Many of Lacey's challenges fall well short of the mark. In particular, we think that the district court: (1) acted within its discretion in accepting Hanlon & Wilson's untimely submission; (2) accorded adequate weight to plaintiff's forum choice; and (3) immersed itself sufficiently in the facts of the case. Furthermore, we are mindful that the district court's forum non conveniens determination may be reversed only if there has been a clear abuse of discretion. If the district court has considered and balanced reasonably all of the relevant private and public interest factors, we must affirm. Piper, 454 U.S. at 257. Despite our deferential standard of review, we believe, regretfully, that Lacey has identified a serious shortcoming in the district court's analysis that requires yet another remand.
At this stage of the litigation, the crux of Lacey's complaint is that a defect in the aircraft's exhaust system, which allegedly was manufactured by Hanlon & Wilson in Pennsylvania, caused the crash. That theory is supported by the final report of the Canadian Aviation Safety Board ("CASB"). In May of 1985, however, Hanlon & Wilson sold its aircraft exhaust system business to an Oklahoma corporation and transferred to that company all of the documents pertaining thereto. As a result, and contrary to the assumption on which the district court's order overtly depends, Hanlon & Wilson now represents that no documents relating to or personnel familiar with the company's prior aircraft exhaust business are under its control. Lacey therefore contends that the court's order requiring defendants to produce in British Columbia all relevant witnesses and documents in their custody is inadequate to ensure his access to sources of proof. We agree. Lacey also submits that this problem is exacerbated by his inability to discover in British Columbia, or, still more important, ultimately obtain, evidence within the control of non-parties in the United States. We think that this submission has force as well.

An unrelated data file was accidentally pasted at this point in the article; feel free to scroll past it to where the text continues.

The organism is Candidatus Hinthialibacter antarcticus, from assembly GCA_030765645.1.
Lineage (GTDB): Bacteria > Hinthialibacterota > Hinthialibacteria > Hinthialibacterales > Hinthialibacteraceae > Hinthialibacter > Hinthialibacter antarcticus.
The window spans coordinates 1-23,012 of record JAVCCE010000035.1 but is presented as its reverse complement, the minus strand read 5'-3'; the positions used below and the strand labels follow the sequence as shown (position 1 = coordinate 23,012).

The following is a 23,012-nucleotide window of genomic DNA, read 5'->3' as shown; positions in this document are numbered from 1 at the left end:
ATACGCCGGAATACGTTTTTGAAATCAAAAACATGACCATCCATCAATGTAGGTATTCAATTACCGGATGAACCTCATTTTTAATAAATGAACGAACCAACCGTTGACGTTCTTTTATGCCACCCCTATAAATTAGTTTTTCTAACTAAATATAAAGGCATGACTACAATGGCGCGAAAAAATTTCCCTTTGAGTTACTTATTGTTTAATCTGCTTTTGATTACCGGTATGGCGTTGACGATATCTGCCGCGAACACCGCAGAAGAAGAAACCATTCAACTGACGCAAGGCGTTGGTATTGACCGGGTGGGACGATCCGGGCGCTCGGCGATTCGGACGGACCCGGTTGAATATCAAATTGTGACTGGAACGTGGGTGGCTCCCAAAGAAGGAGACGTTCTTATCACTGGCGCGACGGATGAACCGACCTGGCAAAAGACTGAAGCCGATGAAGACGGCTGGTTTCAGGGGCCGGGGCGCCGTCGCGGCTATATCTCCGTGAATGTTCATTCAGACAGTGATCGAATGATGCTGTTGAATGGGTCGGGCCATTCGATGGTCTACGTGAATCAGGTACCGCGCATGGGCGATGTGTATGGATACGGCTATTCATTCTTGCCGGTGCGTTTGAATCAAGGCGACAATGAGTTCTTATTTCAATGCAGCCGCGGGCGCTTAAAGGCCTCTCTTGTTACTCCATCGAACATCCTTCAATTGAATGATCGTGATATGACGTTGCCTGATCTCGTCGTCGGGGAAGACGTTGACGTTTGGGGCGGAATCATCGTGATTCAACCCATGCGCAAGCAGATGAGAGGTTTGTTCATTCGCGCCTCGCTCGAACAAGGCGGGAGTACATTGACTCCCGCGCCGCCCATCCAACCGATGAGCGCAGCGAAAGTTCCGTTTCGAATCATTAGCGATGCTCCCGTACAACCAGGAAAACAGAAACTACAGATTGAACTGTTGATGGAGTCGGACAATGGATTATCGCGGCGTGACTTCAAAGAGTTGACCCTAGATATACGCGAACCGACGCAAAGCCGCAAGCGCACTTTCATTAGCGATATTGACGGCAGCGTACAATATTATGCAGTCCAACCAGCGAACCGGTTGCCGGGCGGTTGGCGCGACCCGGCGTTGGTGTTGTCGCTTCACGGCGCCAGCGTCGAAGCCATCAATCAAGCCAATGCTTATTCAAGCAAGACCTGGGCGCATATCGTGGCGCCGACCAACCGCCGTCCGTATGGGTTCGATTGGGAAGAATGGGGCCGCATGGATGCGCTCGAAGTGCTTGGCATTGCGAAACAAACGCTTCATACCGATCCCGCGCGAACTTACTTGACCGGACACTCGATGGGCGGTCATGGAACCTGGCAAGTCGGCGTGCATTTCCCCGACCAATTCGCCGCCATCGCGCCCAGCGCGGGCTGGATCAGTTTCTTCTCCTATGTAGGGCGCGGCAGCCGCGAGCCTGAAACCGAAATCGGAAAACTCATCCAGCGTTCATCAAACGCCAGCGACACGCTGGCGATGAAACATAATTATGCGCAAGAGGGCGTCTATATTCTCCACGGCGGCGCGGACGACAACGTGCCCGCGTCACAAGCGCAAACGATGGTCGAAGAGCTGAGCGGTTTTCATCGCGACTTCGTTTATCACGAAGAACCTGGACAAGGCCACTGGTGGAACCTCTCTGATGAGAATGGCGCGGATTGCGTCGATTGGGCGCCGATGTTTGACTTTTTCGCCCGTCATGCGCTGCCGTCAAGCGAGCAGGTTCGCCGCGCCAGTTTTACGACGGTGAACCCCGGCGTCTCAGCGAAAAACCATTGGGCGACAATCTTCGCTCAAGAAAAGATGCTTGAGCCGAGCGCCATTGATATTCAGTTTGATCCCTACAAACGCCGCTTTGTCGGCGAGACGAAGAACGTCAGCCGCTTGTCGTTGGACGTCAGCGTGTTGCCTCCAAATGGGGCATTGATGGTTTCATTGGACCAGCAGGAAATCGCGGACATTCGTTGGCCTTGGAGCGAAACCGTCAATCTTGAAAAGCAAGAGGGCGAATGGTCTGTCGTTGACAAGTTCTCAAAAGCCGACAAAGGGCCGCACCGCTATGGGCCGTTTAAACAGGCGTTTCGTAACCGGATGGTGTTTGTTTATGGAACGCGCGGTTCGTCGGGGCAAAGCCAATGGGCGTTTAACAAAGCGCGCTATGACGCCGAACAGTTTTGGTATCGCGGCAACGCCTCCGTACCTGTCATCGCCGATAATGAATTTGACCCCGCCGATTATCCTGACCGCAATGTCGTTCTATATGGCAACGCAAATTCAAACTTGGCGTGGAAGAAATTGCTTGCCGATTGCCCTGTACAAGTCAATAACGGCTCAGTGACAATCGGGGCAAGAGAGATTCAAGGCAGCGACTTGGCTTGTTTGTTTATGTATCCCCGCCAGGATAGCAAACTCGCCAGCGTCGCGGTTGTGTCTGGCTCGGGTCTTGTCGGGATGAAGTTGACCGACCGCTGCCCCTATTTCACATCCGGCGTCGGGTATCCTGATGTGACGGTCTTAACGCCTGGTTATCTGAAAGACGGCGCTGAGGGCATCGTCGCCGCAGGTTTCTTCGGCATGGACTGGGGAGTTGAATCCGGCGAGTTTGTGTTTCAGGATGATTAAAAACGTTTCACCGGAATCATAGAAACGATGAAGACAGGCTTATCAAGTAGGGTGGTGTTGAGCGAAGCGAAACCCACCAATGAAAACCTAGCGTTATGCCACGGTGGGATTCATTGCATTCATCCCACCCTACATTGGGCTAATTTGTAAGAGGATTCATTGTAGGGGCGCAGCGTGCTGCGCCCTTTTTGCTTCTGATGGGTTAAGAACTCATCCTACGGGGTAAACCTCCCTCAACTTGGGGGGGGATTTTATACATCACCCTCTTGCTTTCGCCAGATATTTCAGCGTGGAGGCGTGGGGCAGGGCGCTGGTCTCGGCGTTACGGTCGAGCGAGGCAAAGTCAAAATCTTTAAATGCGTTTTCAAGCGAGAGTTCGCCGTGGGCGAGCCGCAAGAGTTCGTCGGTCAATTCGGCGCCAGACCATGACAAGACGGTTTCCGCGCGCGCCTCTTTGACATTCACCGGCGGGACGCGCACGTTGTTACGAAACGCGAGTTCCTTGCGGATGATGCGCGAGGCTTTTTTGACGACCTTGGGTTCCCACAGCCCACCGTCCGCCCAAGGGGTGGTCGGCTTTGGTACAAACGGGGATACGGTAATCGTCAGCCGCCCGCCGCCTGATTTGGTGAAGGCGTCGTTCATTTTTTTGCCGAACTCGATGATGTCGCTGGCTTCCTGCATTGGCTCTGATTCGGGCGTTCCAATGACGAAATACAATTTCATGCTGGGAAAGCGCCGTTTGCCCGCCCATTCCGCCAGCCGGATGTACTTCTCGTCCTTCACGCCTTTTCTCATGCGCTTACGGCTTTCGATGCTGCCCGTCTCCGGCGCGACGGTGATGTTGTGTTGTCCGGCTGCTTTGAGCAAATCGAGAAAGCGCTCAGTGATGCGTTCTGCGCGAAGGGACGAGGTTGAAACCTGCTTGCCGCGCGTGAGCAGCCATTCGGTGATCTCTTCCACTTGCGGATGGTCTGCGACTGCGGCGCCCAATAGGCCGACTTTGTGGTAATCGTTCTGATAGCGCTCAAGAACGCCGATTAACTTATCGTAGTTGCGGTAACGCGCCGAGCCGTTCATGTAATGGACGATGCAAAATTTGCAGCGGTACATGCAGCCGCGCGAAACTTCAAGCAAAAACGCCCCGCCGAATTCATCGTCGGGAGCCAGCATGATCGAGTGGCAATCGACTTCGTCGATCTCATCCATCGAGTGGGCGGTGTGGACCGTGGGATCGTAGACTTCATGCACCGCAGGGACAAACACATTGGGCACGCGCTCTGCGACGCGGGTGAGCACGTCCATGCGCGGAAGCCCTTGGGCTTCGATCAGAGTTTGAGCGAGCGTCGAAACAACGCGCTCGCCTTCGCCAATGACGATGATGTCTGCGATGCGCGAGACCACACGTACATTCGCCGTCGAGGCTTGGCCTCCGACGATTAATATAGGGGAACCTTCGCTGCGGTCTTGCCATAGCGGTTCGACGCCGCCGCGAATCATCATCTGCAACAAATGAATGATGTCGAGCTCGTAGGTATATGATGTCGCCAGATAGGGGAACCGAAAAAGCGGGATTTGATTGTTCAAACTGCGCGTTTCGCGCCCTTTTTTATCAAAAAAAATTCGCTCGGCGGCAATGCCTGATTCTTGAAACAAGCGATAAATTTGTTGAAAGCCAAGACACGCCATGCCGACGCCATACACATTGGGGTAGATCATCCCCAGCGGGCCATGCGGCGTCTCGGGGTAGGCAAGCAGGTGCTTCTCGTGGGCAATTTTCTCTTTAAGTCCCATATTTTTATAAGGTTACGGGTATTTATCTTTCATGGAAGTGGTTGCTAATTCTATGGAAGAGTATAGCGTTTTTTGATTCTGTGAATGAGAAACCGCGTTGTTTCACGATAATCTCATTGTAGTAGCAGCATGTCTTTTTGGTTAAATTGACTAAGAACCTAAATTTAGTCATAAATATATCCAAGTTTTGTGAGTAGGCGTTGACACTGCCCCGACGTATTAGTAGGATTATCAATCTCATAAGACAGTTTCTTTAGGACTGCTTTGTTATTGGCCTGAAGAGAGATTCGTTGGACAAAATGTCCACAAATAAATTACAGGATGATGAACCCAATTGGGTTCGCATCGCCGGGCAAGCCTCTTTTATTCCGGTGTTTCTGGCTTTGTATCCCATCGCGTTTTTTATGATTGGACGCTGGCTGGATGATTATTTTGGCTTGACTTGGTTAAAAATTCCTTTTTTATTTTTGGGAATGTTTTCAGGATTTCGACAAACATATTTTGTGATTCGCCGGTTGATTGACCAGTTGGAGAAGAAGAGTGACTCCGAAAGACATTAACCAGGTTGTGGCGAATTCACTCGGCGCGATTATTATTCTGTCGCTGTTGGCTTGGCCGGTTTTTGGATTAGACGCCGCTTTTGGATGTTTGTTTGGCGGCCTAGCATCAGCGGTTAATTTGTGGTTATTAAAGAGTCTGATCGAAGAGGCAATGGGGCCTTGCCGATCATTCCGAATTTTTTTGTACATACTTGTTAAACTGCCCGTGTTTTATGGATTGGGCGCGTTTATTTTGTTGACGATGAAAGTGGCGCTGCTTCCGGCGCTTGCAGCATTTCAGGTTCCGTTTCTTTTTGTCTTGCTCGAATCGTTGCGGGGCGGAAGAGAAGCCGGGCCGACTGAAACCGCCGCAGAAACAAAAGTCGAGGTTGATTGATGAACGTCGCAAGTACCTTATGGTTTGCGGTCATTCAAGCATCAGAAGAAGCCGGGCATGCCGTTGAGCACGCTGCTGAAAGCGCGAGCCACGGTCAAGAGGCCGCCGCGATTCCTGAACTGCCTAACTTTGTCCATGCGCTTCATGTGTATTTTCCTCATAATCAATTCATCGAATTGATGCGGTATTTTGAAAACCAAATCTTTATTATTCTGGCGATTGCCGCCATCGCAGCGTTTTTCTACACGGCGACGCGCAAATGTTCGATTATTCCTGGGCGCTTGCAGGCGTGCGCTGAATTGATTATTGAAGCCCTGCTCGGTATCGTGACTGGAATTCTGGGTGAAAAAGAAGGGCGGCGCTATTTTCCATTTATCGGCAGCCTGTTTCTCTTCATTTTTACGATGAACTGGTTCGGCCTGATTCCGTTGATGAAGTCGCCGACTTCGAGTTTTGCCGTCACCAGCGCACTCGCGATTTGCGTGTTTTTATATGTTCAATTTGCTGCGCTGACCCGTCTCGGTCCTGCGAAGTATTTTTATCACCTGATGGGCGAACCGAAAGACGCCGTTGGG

In dismissing Lacey's action, the district court did not consider the impediments that Lacey might face in gaining access to sources of proof in British Columbia, impediments that potentially rob British Columbia of its practical value as a forum. In view of this error, as well as other subsidiary points discussed below, we are unable to defer to the district court's conclusion "that the public and private interests both preponderate strongly in favor of dismissal." 736 F. Supp. at 669. Rather, we think that an order which dismisses a suit on forum non conveniens grounds without taking into account a critical limitation on the plaintiff's ability to prosecute his or her action in the alternative forum constitutes an abuse of discretion. We therefore will reverse the district court's dismissal of Lacey's suit and remand the case with instructions to determine whether Lacey would have access in British Columbia to witnesses and documents essential to his products liability action. If Lacey would not have access to essential evidence at trial in British Columbia, we believe that the court must deny defendants' motions to dismiss. In the course of our extended discussion, we will explain why this holding fully comports with the Supreme Court's decision in Piper.
I. FACTS AND PROCEDURAL HISTORY
Because the instant undertaking represents the fifth published opinion this case has spawned,*fn1 we will abbreviate our recitation of the facts. Lacey is an Australian citizen who, in 1985, was working temporarily in British Columbia for that province's forest service. Lacey boarded a Cessna 421A aircraft for a non-scheduled passenger flight from Invermere Airport to Kamloops, both of which are in British Columbia. Five people, in addition to Lacey, were on board -- the pilot, Chris Pederson, and four other passengers, all of whom were residents of British Columbia. Almost immediately after takeoff, the aircraft's right engine lost power, and the plane crashed in a clearing not far from the runway. Lacey, the other passengers, and the pilot were able to exit the aircraft, but they sustained serious burn injuries. Lacey was treated for three months at Foothills Hospital in Calgary, and then transferred to a hospital in Melbourne, Australia. After the crash, certain parts of the aircraft were sent to the CASB for examination. The CASB's final report attributed the crash to the plane's exhaust system, stating that "the right engine lost power when metal pieces from the deteriorating internal sliding sleeves in the exhaust stack entered the turbocharger and prevented the turbine from turning."